Role of mir-15a/16-1 in early B cell development in a mouse model of chronic lymphocytic leukemia
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Chingiz Underbayev1,6, Siddha Kasar1, William Ruezinsky1, Heba Degheidy3,7, Joel Solomon Schneider4, Gerald Marti2, Steven R. Bauer3, Diego Fraidenraich1, Marilyn M. Lightfoote3, Vijay Parashar5, Elizabeth Raveche1 and Mona Batish1
1 New Jersey Medical School, Rutgers University, Newark, NJ, USA
2 OSEL/CDRH/FDA, Silver Spring, MD, USA
3 CBER/FDA Silver Spring, MD, USA
4 Solid Biosciences LLC, Cambridge, MA, USA
5 Rutgers School of Dental Medicine, Rutgers University, Newark, NJ, USA
6 NHLBI, NIH, Bethesda, MD, USA
7 Faculty of Medicine, Mansoura University, Egypt
Mona Batish, email:
Keywords: chronic lymphocytic leukemia, microRNAs, B1 progenitors, induced pluripotent stem cells, cancer stem cells
Received: July 22, 2016 Accepted: August 01, 2016 Published: August 14, 2016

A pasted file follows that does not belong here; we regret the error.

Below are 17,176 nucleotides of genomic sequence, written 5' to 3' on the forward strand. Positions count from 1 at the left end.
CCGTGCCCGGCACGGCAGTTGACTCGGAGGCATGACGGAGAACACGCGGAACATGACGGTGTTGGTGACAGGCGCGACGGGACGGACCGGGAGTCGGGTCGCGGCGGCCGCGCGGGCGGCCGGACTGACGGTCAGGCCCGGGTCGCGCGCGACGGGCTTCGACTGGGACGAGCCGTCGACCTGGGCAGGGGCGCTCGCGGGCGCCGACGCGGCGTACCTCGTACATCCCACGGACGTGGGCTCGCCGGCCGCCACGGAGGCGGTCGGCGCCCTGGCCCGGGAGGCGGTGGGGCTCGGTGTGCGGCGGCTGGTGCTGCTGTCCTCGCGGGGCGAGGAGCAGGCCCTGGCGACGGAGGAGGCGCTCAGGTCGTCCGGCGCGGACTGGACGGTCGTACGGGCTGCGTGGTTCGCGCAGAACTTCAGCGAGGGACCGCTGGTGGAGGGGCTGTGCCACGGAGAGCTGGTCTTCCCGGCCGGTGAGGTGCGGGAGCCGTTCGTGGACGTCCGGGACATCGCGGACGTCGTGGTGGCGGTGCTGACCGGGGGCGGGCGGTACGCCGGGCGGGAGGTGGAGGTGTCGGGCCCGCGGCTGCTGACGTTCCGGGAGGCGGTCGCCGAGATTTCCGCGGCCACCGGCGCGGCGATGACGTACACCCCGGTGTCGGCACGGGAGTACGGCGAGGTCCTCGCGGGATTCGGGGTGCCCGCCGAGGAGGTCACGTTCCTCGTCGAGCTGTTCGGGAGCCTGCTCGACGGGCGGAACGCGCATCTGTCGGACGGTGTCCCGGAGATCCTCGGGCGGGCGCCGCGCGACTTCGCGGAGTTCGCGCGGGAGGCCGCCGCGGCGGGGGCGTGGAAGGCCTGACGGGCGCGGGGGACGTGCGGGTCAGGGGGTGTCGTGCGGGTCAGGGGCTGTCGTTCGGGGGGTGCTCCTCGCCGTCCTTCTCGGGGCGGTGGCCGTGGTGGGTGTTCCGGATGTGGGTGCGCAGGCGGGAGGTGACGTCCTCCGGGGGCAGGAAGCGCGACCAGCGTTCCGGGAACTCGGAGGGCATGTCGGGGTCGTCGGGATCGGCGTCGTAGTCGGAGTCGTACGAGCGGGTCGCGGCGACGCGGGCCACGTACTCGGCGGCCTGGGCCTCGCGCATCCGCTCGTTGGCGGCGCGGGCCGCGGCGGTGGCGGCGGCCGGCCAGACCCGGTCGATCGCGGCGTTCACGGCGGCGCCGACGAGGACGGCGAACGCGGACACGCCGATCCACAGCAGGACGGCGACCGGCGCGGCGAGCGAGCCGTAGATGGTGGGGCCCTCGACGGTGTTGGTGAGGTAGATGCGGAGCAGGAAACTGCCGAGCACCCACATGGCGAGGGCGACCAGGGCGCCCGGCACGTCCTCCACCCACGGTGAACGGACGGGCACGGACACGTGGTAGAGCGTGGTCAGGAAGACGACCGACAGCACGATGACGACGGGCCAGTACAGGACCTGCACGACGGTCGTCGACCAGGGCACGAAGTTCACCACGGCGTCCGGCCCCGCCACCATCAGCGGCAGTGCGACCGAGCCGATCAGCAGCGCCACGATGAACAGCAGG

In both human chronic lymphocytic leukemia (CLL) and the New Zealand Black (NZB) murine model of CLL, decreased levels of microRNAs miR-15a/16 play an important role in the disease. Here we investigate the effects of this microRNA on early steps of B cell development and the capacity of miR-15a-deficient hematopoietic stem cells (HSC) and B1 progenitor cells (B1P) to reproduce CLL-like phenotype both in vitro and in vivo. Our results demonstrate that both miR-15a deficient HSC and B1P cells are capable of repopulating irradiated recipients and produce higher numbers of B1 cells than sources with normal miR-15a/16 levels. Furthermore, induced pluripotent stem (iPS) cells derived for the first time from NZB mice, provided insights into the B cell differentiation roadblock inherent in this strain. In addition, exogenously delivered miR-15a into the NZB derived B cell line provided valuable clues into novel targets such as Mmp10 and Mt2. Our data supports the hypothesis that miR-15a/16 deficient stem cells and B1Ps experience a maturation blockage, which contributes to B1 cells bias in development. This work will help understand the role of miR-15a in early events of CLL and points to B1P cells as potential cells of origin for this incurable disease.
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